They all drifted out into the larger room. Mrs. Ryder left them,--perhaps to distribute her small change of art and literature through the crowd.
"You're not forgetting Hortense?" Mrs. Phillips herself said, before leaving him.
"By no means," Cope replied.
"I hear you didn't make much of a start."
"We had tea," returned Cope, with satirical intention.
This left Medora Phillips unscathed. "Tea puts on no paint," she observed, and was lost in the press.
It need not be assumed that knowledge of Carolyn Thorpe's verse gained wide currency through University circles, but there was a copy of the magazine in the University library. Lemoyne saw it there. He scarcely knew whether to be pleased or vexed. Finally he decided that there was safety in numbers. If Cope really intended to go to that studio, it was just as well that there should be an impassioned poetess in the background. And it was just as well that Cope should know she was there. Lemoyne took a line not unlike Mrs. Phillips' own.
"I only wish there were more of them," he declared, looking up from his desk. "I'd like a lady barber for your head, a lady shoemaker for your feet, a lady psychologist for your soul----"
"Stop it!" cried Cope. "I've had about all I can stand. If you want to live in peace, as you sometimes say, do your share to keep the peace."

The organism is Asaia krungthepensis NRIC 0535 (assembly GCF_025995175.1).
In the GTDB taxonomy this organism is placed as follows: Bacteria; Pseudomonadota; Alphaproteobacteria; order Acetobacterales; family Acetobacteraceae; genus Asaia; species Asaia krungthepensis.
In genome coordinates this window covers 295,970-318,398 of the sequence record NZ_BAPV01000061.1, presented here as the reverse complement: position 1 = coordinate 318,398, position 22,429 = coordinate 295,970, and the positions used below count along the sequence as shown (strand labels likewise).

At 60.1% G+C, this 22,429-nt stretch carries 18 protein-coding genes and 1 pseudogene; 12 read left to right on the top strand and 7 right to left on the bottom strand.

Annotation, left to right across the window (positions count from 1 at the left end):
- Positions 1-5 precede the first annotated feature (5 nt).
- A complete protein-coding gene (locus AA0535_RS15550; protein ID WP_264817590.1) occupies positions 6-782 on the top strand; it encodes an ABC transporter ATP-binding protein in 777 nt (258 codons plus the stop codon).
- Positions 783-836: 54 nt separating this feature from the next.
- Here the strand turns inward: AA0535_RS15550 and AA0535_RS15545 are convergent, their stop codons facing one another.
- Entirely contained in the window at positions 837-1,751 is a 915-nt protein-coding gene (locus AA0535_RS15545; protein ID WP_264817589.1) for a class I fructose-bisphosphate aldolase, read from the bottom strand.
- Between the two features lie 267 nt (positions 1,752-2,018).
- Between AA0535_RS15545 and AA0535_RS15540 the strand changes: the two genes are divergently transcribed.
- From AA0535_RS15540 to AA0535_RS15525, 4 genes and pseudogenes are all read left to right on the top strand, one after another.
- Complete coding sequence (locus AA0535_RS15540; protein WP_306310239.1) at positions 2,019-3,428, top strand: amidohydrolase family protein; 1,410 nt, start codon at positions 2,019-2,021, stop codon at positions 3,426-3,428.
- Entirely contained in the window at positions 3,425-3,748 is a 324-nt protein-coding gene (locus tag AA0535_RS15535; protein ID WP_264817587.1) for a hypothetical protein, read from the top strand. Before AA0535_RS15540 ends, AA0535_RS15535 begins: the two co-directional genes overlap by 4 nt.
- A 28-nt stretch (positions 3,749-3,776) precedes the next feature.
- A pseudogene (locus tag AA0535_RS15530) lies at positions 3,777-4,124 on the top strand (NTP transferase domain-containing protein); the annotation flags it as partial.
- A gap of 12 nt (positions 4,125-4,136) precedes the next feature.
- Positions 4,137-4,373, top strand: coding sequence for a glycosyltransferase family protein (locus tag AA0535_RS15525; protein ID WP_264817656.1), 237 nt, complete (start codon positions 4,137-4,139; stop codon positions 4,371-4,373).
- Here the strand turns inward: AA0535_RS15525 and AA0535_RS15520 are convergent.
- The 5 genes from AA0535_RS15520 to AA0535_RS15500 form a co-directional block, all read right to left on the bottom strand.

"You are going to have another sitting?"
"I am. How can I get out of it?"
"You don't want to get out of it."
"Well, after all the attentions they've shown us----"
"Me, then. Shall I be so uncivil as to hold back?"
"It might not displease her if you did."
"Your Mrs. Phillips. If I may risk a guess------"
"You may not. Your precious 'psychology' can wait. Don't be in such a damned hurry to use it."
"It had better be used in time."
"It had better not be used at all. Drop it. Think about your new play, or something."
"Oh, the devil!" sighed Lemoyne. "Winnebago seems mighty far off. We got on there, at least." He bent again over his desk.
Cope put down his book and came across. There were tears, perhaps, in his eyes--the moisture of vexation, or of contrition, or of both. "We can get along here, too," he said, with an arm around Lemoyne's shoulder.
"Let's hope so," returned Lemoyne, softening, with his hand pressed on Cope's own.